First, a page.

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Opposition Mounts Against the Lake Powell Pipeline

Date
January 13, 2020
Contact
Jen Pelz, 303-884-2702, jpelz@wildearthguardians.org
In This Release
Rivers  
#CORiver, #ForceForNature, #LivingRivers, #ProtectWhatYouLove, #RethinkRivers, #StopExtinction
Moab, Utah—In order to protect and restore a living Colorado River, WildEarth Guardians and a coalition of green groups led by Living Rivers submitted comments opposing the proposed Lake Powell Pipeline and urging the environmental review be postponed until key agreements and actions on the Colorado River are resolved. The pipeline is a misguided effort by the State of Utah to divert and pipe water from Lake Powell through northern Arizona to serve growing populations in St. George and Kanab, Utah.

“The Colorado River is tapped out,” said Jen Pelz, the wild rivers program director at WildEarth Guardians. “The Lake Powell Pipeline is part of the Upper Basin state’s feeding frenzy to squeeze every last drop out of the river before reality sets in and someone finally says enough-is-enough. The glory days are over.”

The letter submitted by Living Rivers (Colorado Riverkeeper), Conserve Southwest Utah, WildEarth Guardians, Waterkeeper Alliance, Inc., Save the Colorado, and the Center for Biological Diversity details numerous issues and environmental harms that would arise if the project goes forward. The groups concerns include: 1) the impact of climate change on river flows and water availability; 2) the cumulative effects of other Upper Basin proposed and permitted projects including the Windy Gap Firming Project, Moffat Collection System, etc.; 3) the exploration of alternatives to the project including water conservation measures to meet the stated need; and 4) the harm caused by taking more water out of the Colorado River on listed endangered and threatened species, like the Humpback chub, Razorback sucker, Bonytail chub, Colorado River Pikeminnow, Southwestern willow flycatcher and yellow-billed cuckoo.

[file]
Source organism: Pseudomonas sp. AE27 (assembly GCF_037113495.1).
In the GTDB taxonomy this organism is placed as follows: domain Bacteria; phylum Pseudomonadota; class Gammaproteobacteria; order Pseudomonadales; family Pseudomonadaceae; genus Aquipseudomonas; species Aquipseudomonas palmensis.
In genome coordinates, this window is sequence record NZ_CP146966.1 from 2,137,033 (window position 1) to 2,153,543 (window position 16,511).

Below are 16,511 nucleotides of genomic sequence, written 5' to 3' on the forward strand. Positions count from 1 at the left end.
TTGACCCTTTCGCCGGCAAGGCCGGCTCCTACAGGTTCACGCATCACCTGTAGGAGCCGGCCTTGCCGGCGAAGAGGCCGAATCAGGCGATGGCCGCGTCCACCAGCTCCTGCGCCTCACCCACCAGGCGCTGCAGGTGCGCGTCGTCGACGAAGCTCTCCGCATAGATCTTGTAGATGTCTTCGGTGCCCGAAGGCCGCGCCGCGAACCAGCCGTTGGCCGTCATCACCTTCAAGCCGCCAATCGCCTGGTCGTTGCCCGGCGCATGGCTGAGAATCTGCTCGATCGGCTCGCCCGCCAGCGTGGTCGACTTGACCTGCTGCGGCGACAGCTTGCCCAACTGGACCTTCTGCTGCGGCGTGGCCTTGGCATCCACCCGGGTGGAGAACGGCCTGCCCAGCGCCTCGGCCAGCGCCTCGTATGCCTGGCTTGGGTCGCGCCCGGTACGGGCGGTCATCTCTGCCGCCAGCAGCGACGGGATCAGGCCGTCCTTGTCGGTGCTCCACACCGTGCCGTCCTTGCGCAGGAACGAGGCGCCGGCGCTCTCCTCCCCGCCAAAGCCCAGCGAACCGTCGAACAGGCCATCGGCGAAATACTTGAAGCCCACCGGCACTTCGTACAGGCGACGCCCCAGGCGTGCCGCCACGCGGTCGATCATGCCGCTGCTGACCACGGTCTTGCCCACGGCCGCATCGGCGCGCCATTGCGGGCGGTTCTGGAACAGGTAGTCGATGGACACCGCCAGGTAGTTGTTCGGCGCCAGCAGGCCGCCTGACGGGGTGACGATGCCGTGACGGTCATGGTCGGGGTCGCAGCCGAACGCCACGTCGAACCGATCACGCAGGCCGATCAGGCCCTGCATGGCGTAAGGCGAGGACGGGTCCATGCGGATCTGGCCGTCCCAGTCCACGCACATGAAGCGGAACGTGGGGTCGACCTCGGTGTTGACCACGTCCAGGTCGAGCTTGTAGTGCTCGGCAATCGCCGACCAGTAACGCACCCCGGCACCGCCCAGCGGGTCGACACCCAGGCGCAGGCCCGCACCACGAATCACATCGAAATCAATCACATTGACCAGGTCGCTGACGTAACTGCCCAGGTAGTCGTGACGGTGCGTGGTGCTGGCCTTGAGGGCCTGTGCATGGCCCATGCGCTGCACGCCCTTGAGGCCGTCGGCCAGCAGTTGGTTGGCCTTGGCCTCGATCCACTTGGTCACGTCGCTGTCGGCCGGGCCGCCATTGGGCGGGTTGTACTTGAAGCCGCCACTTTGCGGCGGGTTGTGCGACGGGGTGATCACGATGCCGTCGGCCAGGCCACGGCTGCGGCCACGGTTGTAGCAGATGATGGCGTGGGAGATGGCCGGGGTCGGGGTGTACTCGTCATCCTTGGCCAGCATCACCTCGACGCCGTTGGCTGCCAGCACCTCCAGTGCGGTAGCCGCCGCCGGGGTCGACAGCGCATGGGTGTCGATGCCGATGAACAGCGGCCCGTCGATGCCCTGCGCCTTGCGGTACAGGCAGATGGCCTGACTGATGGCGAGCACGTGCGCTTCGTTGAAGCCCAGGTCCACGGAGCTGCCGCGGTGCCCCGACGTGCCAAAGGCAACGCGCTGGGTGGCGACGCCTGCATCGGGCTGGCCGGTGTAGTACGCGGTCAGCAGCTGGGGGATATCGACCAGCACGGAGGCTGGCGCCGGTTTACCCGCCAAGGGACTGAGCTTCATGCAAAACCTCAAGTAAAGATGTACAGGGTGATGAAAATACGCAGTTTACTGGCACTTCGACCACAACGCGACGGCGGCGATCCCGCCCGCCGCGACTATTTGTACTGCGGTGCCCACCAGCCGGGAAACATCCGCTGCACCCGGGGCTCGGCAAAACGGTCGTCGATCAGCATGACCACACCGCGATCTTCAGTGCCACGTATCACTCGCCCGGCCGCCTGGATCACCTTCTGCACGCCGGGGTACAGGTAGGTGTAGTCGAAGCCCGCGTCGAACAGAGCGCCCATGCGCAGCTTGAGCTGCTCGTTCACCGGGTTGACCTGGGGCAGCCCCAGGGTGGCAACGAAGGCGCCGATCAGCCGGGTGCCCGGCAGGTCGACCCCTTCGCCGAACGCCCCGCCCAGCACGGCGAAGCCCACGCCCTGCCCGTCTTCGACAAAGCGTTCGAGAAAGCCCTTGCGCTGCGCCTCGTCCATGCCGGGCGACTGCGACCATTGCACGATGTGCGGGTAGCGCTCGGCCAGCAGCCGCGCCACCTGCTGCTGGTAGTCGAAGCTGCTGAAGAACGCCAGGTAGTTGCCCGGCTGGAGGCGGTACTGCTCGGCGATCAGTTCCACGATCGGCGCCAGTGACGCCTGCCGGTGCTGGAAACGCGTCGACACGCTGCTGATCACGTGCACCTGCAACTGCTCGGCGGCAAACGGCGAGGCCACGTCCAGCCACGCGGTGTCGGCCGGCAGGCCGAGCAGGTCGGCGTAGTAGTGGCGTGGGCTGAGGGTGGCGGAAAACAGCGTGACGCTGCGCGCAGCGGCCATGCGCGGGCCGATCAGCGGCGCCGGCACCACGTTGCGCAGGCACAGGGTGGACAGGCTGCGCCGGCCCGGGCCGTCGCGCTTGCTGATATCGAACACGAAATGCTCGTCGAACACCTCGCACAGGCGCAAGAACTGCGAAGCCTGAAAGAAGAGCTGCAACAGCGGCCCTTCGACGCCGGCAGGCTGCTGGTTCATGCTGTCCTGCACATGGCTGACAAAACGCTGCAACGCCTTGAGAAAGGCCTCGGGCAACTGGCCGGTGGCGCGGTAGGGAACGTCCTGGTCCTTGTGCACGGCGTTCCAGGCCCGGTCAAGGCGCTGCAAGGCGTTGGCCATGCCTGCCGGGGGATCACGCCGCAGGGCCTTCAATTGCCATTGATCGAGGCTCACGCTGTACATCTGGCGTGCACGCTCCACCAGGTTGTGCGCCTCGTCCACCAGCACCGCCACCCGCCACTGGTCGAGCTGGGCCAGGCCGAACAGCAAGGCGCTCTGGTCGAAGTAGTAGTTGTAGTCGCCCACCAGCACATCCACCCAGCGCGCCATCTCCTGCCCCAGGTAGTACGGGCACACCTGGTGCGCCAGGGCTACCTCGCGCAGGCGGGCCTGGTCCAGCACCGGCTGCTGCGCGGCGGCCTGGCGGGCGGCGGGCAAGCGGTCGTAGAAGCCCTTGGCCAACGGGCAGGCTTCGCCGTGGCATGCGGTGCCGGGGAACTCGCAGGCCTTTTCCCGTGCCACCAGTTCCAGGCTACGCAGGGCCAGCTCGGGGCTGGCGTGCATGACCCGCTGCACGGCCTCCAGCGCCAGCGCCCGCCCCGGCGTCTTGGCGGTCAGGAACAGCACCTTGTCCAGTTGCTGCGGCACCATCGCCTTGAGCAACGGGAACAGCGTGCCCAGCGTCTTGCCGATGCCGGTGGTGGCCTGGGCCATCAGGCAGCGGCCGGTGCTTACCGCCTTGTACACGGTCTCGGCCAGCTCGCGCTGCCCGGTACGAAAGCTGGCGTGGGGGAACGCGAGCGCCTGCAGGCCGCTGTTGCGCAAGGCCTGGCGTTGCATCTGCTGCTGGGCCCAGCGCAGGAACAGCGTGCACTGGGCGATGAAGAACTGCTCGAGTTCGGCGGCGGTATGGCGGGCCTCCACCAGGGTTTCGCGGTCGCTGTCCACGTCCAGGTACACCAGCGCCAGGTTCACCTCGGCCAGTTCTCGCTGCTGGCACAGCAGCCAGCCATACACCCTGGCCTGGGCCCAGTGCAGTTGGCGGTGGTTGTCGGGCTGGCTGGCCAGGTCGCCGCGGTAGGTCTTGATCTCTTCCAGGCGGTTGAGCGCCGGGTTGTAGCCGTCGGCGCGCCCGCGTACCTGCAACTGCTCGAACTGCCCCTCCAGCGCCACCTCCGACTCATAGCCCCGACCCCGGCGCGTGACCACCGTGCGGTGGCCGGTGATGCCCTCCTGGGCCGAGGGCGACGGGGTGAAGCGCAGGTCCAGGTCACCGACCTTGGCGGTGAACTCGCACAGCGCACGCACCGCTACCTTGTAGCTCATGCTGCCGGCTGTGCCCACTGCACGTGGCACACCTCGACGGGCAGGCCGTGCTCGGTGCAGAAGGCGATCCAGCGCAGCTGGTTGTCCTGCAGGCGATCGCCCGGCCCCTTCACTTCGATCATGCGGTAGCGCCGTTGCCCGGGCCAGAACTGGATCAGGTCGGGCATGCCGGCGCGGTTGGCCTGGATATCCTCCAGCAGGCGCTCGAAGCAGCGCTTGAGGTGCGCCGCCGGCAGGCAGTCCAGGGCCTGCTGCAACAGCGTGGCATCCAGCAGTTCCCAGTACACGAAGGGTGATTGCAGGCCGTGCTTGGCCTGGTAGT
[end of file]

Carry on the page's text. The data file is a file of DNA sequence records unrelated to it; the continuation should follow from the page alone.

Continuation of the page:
“Given the recent efforts in the Upper Basin to ensure water for Lake Powell to deal with the imminent shortage, it is crazy that a diversion project of this scale is even on the table,” added Pelz. “The climate crisis is amplifying all the flaws in our current water allocation system. We need to find a new path forward, learn to live within the rivers means, and value and permanently dedicate water for river health and the environment.”

While the environmental review process for the Lake Powell Pipeline just began, the future of this and other similar public processes under the National Environmental Policy Act were called into question last week when the Trump Administration proposed ’s significant rollbacks to this key environmental and public process law. Like the Administration’s similar attempts to gut other fundamental laws—including the Clean Water Act, the Freedom of Information Act, Endangered Species Act, the Migratory Bird Treaty Act, among others—these new regulations attempt to ease the review requirements, limit the analysis of climate change, remove considerations of cumulative impacts, and fast-track or exempt projects (like the Lake Powell Pipeline) from such reviews.

“The National Environmental Policy Act is one of the most vital checks on extractive industries, including those who seek to drain western rivers and destroy stunning western landscapes,” added Pelz. “We are not going to stand by and let Trump destroy our quality of life and the survival and recovery of the planet’s ecosystems by giving this gift to industry.”

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WildEarth Guardians (www.wildearthguardians.org) is a conservation non-profit whose mission is to protect and restore the wildlife, wild places, wild rivers, and health of the American West. Guardians has offices in Arizona, Colorado, Idaho, Montana, New Mexico, Oregon, and Washington, and over 275,000 members and supporters worldwide. Follow Guardians on Facebook, Twitter, and Instagram for updates.

Other Contact
Sarah Stock, Living Rivers, (435) 260-8557, sarah.livingrivers@gmail.com

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